|Beitner v Becker|
|2006 NY Slip Op 08078 [34 AD3d 406]|
|November 8, 2006|
|Appellate Division, Second Department|
|Published by New York State Law Reporting Bureau pursuant to Judiciary Law § 431.|
|Leo Beitner, Appellant,|
Steve Becker, Respondent.
In an action, inter alia, for specific performance of a contract of sale of shares of stock, and to recover on a promissory note, the plaintiff appeals, as limited by his brief, from so much of an order of the Supreme Court, Kings County (Saitta, J.), dated October 11, 2005, as denied his motion for summary judgment on the first, second, and third causes of action.
Ordered that the order is modified, on the law, by deleting the provision thereof denying that branch of the plaintiff's motion which was for summary judgment on the third cause of action, and substituting therefor a provision granting that branch of the motion; as so modified, the order is affirmed insofar as appealed from, without costs or disbursements.
The Supreme Court properly denied those branches of the plaintiff's motion which were for summary judgment on the first and second causes of action. In the first cause of action, the plaintiff sought to enforce the terms of a memorandum of indebtedness (hereinafter the memorandum) allegedly executed by the defendant on July 6, 1998 in which the defendant purportedly stated only that he "owe[d]" the plaintiff certain corporate stock, negotiable instruments, and action warrants. This memorandum was not in the form of a promissory note, as it did not by its terms contain a promise to pay (see Uniform Commercial Code § 3-104  [a]-[d];  [d]). Rather, the memorandum constituted a voluntary and unenforceable executory promise (see Dougherty v Salt, 227 NY 200, 202 ; McCain v Manhasset Mach. Co., 45 AD2d 965, 966 ; Matter of Winthrop v Bates, 278 App Div 42, 46 , affd 303 NY 952 ; Graham v Denton, 253 App Div 910 ; Sheehy v Kane, 227 App Div 635 ; cf. Schwartzreich v Bauman-Basch, Inc., 231 NY 196, 205 ). Hence, the plaintiff failed to establish his entitlement to judgment as a matter of law in connection with the first cause of action, and the Supreme Court properly denied that branch of the plaintiff's motion which was for [*2]summary judgment on that cause of action.
The plaintiff similarly failed to make a prima facie showing of entitlement to judgment as a matter of law in connection with his second cause of action, seeking, inter alia, specific performance of a purported agreement with the defendant, pursuant to which the defendant allegedly agreed to tender to the plaintiff the stock certificates described above. All contracts must be supported by consideration, consisting of a benefit to the promisor or a detriment to the promisee (see Holt v Feigenbaum, 52 NY2d 291, 299 ; see also Weiner v McGraw-Hill, Inc., 57 NY2d 458, 464 ; cf. Village of Upper Nyack v Christian & Missionary Alliance, 155 AD2d 530 ). The plaintiff, as promisee, seeks to recover the stocks from the defendant in consideration for his previous financial losses, purportedly arising from his detrimental reliance on the defendant's mismanagement of investment funds. Past consideration is insufficient to support a contractual obligation, unless the consideration is expressed in writing, which was not done here (see General Obligations Law § 5-1105; Gutman v Gutman, 31 AD3d 709 ; Transamerica Realty v Winokur, 248 AD2d 250 ; Pfeiff v Kelly, 213 AD2d 916, 917 ; Clark v Bank of N.Y., 185 AD2d 138, 140-141 ; Raymond Baptkis Assoc. v Tarazi Realty Corp., 36 AD2d 694 ). Since the plaintiff failed to establish the existence of an enforceable contract, the Supreme Court properly denied that branch of his motion which was for summary judgment on the second cause of action.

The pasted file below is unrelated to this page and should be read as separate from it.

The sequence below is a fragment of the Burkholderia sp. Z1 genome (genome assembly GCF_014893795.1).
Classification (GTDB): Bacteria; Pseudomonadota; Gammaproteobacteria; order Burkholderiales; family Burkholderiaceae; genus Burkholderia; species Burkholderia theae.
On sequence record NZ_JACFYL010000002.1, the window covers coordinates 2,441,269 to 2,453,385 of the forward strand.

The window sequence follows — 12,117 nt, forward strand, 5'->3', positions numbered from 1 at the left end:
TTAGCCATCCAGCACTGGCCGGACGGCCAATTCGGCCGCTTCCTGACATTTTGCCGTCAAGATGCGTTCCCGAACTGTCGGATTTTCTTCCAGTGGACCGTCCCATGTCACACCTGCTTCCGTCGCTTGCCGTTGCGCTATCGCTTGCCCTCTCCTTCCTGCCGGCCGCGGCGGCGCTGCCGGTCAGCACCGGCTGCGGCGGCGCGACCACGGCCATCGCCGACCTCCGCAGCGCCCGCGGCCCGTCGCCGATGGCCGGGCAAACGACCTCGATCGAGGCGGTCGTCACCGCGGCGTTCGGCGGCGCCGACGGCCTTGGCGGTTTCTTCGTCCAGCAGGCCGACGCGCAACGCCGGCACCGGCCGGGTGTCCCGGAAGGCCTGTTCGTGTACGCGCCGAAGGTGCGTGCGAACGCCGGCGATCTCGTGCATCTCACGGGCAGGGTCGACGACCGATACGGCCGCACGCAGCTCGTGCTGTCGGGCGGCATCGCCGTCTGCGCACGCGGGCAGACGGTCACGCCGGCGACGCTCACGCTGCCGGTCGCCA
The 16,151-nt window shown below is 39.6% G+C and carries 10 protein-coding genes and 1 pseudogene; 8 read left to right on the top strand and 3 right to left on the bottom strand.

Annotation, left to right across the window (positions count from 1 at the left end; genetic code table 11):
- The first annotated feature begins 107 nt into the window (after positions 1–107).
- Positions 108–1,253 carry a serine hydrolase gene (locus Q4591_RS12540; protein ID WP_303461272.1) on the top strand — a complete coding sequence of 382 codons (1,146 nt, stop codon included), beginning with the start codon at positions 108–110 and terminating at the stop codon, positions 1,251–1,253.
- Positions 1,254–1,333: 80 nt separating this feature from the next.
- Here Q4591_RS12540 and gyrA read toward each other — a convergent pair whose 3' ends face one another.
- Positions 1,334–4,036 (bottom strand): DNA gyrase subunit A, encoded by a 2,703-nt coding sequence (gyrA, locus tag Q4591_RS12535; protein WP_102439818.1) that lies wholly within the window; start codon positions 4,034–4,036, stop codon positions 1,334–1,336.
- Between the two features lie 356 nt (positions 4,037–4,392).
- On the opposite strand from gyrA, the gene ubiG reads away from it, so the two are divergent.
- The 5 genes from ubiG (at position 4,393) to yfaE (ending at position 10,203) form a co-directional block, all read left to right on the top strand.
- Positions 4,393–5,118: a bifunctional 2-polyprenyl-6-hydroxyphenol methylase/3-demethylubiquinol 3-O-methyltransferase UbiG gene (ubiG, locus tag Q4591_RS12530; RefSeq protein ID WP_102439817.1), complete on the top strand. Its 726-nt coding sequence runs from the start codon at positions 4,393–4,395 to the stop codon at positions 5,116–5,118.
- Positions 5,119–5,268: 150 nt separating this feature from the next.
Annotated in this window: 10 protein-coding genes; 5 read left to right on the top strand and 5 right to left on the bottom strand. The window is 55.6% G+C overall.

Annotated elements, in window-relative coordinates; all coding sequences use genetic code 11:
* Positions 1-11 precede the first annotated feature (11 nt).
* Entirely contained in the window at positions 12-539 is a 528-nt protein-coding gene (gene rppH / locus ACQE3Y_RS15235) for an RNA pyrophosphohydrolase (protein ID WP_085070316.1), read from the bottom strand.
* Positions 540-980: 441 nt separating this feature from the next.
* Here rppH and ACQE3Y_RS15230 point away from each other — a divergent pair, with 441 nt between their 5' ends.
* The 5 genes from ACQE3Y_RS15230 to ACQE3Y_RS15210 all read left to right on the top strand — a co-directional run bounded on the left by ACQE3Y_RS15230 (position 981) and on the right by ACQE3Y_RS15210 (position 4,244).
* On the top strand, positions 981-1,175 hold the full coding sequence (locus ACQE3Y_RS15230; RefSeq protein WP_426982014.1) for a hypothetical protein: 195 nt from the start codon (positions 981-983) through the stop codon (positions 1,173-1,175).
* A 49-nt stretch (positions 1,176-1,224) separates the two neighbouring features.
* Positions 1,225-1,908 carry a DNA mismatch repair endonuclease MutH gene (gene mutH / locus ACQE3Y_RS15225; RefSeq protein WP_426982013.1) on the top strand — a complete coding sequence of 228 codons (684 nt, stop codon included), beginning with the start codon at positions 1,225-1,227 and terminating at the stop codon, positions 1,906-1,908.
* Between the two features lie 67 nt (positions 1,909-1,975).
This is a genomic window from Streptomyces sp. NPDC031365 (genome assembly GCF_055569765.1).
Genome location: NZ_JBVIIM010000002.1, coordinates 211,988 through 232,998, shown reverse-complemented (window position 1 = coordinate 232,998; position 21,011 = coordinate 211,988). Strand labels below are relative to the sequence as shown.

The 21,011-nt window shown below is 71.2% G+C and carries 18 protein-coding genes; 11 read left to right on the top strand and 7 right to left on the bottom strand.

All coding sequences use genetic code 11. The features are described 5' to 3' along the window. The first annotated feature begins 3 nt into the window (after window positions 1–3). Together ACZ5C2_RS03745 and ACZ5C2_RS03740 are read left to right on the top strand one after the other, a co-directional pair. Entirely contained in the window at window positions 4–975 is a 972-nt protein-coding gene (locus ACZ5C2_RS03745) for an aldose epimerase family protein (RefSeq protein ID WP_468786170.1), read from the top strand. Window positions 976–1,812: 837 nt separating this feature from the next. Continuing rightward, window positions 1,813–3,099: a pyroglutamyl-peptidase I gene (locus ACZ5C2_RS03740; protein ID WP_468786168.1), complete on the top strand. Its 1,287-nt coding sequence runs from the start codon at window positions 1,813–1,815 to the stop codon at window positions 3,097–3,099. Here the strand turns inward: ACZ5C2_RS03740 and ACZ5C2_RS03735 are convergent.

The plaintiff did, however, establish his entitlement to judgment as a matter of law on the third cause of action, seeking recovery on a promissory note dated September 15, 1999, in the principal sum of $300,000, by demonstrating that in consideration for a loan the defendant executed a promissory note containing a promise to pay the plaintiff a sum certain on or before a date certain. Contrary to the Supreme Court's determination, the defendant failed to raise a triable issue of fact in opposition by his conclusory assertions that he did not sign the note. "Something more than a bald assertion of forgery is required to create an issue of fact contesting the authenticity of a signature" (Banco Popular N. Am. v Victory Taxi Mgt., 1 NY3d 381, 384 ; see Bronsnick v Brisman, 30 AD3d 224 ; JPMorgan Chase Bank v Gamut-Mitchell, Inc., 27 AD3d 622, 623 ; Peyton v State of Newburgh, Inc., 14 AD3d 51, 54 ; cf. Matter of James, 17 AD3d 366, 367 ; but cf. Alvidrez v Roberto Coin, Inc., 6 Misc 3d 742, 747 ). Therefore, summary judgment should have been granted in favor of the plaintiff on his third cause of action. Crane, J.P., Krausman, Spolzino and Skelos, JJ., concur.